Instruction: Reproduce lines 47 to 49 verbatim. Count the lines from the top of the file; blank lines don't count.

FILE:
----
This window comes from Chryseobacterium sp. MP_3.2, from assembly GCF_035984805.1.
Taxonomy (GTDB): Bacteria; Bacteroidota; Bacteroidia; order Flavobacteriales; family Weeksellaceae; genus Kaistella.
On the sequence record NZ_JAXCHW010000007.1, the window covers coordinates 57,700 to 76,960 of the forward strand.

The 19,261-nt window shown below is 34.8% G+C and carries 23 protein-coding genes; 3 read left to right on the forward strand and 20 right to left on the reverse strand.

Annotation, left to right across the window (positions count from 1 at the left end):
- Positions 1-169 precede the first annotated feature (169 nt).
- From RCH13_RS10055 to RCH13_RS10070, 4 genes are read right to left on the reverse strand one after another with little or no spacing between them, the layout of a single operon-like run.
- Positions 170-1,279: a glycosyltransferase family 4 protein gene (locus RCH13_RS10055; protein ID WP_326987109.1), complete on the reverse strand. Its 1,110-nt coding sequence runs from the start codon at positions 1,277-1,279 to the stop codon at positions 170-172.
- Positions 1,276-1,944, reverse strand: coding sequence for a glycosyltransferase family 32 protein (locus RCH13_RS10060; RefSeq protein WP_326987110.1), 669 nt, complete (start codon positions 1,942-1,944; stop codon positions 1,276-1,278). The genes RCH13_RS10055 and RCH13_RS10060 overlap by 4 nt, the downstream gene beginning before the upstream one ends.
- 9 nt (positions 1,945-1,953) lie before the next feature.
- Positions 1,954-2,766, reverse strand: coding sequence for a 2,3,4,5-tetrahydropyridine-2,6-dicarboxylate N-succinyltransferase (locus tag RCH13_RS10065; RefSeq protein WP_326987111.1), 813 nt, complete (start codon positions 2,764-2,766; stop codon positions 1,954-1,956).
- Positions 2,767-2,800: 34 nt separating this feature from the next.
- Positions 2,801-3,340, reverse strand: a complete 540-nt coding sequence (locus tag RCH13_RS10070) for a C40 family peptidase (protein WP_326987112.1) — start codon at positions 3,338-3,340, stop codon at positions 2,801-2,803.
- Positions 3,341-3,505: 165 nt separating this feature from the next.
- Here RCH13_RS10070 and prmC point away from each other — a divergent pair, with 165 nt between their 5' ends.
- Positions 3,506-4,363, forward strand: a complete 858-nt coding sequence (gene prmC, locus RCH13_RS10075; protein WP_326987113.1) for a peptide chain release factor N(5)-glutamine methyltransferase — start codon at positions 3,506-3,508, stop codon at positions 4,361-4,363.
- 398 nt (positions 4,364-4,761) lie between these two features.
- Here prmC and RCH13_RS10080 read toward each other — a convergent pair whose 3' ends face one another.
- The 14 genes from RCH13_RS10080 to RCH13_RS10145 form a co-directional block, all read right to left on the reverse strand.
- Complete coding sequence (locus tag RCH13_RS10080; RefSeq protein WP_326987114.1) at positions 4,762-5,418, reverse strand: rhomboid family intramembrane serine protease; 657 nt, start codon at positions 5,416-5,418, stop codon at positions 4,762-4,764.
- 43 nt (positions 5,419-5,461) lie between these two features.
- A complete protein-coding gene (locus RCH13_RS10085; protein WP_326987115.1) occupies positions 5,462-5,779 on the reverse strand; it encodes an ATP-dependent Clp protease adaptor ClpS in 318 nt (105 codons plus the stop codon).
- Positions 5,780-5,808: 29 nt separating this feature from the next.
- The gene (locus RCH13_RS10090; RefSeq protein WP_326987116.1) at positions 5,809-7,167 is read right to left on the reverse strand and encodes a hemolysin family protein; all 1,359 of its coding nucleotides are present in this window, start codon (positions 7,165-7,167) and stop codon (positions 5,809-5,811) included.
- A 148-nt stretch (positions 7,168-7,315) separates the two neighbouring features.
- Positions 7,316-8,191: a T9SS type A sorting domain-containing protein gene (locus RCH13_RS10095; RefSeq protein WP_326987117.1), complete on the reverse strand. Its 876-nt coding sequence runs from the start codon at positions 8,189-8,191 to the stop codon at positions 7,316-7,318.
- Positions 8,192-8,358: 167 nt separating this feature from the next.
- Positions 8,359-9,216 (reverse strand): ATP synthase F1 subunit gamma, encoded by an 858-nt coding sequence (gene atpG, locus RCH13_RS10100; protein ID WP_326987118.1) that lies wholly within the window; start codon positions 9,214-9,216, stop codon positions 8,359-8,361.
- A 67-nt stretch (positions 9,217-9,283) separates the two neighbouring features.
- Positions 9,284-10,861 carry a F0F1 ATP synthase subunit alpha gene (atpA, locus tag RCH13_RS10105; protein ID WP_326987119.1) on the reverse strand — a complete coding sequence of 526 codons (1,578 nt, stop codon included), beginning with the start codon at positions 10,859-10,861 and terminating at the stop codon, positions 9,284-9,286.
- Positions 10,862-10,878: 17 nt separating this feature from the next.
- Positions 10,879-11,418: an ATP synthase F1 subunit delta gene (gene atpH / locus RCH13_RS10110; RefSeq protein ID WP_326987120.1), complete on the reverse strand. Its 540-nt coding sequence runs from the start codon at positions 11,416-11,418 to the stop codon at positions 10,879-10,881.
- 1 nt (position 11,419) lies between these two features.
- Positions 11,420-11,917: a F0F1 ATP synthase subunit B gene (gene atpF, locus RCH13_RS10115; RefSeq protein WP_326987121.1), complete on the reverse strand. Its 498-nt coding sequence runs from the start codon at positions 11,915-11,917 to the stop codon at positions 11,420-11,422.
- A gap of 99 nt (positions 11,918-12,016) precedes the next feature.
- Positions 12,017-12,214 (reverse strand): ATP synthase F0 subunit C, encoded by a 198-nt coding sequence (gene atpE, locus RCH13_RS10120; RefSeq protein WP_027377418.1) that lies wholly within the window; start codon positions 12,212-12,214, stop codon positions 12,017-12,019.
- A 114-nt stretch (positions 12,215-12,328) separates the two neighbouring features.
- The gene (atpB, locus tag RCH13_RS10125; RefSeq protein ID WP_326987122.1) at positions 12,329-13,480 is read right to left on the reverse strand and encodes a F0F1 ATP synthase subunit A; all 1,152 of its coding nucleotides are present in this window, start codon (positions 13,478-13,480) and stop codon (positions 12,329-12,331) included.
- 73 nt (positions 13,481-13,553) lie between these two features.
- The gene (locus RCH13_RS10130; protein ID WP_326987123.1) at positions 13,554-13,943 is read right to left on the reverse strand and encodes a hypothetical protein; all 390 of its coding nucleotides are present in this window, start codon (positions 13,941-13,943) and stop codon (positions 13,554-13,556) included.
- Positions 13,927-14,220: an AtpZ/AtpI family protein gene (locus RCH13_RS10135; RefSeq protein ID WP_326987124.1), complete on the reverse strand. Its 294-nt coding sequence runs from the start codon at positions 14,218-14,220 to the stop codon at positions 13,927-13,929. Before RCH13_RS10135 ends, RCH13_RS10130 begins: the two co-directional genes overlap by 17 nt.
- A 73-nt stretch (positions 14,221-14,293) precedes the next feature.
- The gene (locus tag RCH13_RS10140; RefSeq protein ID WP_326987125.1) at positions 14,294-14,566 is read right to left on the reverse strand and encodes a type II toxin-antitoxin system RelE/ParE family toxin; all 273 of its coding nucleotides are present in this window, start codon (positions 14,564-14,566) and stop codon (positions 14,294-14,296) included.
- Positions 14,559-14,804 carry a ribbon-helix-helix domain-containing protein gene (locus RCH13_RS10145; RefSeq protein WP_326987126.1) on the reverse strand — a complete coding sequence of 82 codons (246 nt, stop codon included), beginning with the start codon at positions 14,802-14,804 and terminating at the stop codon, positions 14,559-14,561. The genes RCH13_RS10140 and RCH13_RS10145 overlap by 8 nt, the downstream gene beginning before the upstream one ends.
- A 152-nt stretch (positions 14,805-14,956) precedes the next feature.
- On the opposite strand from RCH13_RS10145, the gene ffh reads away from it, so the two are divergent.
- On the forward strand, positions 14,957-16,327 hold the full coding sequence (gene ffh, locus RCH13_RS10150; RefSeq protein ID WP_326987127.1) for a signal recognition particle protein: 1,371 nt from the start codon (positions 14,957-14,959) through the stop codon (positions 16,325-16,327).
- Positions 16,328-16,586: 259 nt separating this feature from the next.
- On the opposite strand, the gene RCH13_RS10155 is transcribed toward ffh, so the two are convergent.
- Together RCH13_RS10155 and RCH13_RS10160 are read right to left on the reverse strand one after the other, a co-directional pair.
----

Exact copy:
- On the forward strand, positions 14,957-16,327 hold the full coding sequence (gene ffh, locus RCH13_RS10150; RefSeq protein ID WP_326987127.1) for a signal recognition particle protein: 1,371 nt from the start codon (positions 14,957-14,959) through the stop codon (positions 16,325-16,327).
- Positions 16,328-16,586: 259 nt separating this feature from the next.
- On the opposite strand, the gene RCH13_RS10155 is transcribed toward ffh, so the two are convergent.